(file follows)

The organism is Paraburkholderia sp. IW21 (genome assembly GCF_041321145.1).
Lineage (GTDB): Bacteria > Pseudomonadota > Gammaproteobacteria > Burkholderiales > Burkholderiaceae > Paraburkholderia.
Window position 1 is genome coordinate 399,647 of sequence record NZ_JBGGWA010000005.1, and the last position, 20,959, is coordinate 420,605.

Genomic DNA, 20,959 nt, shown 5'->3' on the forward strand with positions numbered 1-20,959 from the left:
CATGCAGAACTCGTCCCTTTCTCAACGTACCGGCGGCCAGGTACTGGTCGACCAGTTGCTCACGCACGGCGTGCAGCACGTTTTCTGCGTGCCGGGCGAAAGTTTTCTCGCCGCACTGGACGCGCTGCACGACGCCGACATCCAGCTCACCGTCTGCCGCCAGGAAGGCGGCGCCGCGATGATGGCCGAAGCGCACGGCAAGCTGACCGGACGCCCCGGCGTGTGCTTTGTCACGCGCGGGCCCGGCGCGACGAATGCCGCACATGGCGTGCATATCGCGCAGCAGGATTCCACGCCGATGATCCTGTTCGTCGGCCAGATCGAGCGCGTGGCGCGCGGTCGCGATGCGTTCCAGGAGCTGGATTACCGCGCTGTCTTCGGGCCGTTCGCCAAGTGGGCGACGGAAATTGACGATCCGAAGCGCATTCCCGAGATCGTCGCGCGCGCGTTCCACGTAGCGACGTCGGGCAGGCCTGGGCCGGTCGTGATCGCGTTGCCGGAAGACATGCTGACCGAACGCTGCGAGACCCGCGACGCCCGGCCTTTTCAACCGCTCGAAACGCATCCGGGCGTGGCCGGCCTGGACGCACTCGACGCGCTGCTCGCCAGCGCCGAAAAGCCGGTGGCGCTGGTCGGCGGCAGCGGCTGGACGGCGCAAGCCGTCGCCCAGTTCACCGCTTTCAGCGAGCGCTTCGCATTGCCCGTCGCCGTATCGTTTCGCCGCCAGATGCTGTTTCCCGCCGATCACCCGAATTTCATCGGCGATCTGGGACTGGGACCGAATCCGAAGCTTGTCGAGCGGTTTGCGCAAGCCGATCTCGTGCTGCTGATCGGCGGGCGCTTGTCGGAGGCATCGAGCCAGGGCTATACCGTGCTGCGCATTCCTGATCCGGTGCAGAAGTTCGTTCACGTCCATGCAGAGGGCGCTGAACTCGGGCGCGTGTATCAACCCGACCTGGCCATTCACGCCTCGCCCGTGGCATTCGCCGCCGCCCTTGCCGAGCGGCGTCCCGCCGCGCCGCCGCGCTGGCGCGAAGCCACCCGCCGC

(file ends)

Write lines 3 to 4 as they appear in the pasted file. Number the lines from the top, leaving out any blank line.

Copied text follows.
Window position 1 is genome coordinate 399,647 of sequence record NZ_JBGGWA010000005.1, and the last position, 20,959, is coordinate 420,605.

Genomic DNA, 20,959 nt, shown 5'->3' on the forward strand with positions numbered 1-20,959 from the left: